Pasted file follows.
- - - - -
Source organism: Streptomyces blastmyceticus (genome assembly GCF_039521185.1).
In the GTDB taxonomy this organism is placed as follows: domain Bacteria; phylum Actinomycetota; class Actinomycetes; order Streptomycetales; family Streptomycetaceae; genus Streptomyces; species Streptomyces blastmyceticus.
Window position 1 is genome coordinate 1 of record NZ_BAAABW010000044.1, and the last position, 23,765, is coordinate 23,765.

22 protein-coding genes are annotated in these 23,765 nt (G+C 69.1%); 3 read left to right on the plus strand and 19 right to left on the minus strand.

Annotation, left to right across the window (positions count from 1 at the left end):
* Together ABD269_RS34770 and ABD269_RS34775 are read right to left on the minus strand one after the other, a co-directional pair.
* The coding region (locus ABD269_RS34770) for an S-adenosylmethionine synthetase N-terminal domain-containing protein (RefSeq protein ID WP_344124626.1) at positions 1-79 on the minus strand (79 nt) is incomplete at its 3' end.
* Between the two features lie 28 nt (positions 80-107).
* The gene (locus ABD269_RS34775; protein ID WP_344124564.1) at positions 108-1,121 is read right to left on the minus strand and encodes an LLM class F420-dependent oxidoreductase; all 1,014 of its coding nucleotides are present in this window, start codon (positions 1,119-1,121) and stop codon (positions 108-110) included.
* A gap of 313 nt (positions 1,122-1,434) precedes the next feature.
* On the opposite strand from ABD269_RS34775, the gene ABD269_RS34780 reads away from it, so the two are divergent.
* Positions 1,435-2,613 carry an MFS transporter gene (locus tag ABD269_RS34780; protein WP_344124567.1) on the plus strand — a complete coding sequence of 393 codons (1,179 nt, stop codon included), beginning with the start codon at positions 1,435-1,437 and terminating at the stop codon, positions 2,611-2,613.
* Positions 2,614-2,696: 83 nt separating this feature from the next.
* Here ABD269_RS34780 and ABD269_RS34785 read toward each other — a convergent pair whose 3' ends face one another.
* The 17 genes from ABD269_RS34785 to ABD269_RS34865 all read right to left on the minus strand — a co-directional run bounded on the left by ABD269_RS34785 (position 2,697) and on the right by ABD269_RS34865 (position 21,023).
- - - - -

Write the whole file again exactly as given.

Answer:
Source organism: Streptomyces blastmyceticus (genome assembly GCF_039521185.1).
In the GTDB taxonomy this organism is placed as follows: domain Bacteria; phylum Actinomycetota; class Actinomycetes; order Streptomycetales; family Streptomycetaceae; genus Streptomyces; species Streptomyces blastmyceticus.
Window position 1 is genome coordinate 1 of record NZ_BAAABW010000044.1, and the last position, 23,765, is coordinate 23,765.

22 protein-coding genes are annotated in these 23,765 nt (G+C 69.1%); 3 read left to right on the plus strand and 19 right to left on the minus strand.

Annotation, left to right across the window (positions count from 1 at the left end):
* Together ABD269_RS34770 and ABD269_RS34775 are read right to left on the minus strand one after the other, a co-directional pair.
* The coding region (locus ABD269_RS34770) for an S-adenosylmethionine synthetase N-terminal domain-containing protein (RefSeq protein ID WP_344124626.1) at positions 1-79 on the minus strand (79 nt) is incomplete at its 3' end.
* Between the two features lie 28 nt (positions 80-107).
* The gene (locus ABD269_RS34775; protein ID WP_344124564.1) at positions 108-1,121 is read right to left on the minus strand and encodes an LLM class F420-dependent oxidoreductase; all 1,014 of its coding nucleotides are present in this window, start codon (positions 1,119-1,121) and stop codon (positions 108-110) included.
* A gap of 313 nt (positions 1,122-1,434) precedes the next feature.
* On the opposite strand from ABD269_RS34775, the gene ABD269_RS34780 reads away from it, so the two are divergent.
* Positions 1,435-2,613 carry an MFS transporter gene (locus tag ABD269_RS34780; protein WP_344124567.1) on the plus strand — a complete coding sequence of 393 codons (1,179 nt, stop codon included), beginning with the start codon at positions 1,435-1,437 and terminating at the stop codon, positions 2,611-2,613.
* Positions 2,614-2,696: 83 nt separating this feature from the next.
* Here ABD269_RS34780 and ABD269_RS34785 read toward each other — a convergent pair whose 3' ends face one another.
* The 17 genes from ABD269_RS34785 to ABD269_RS34865 all read right to left on the minus strand — a co-directional run bounded on the left by ABD269_RS34785 (position 2,697) and on the right by ABD269_RS34865 (position 21,023).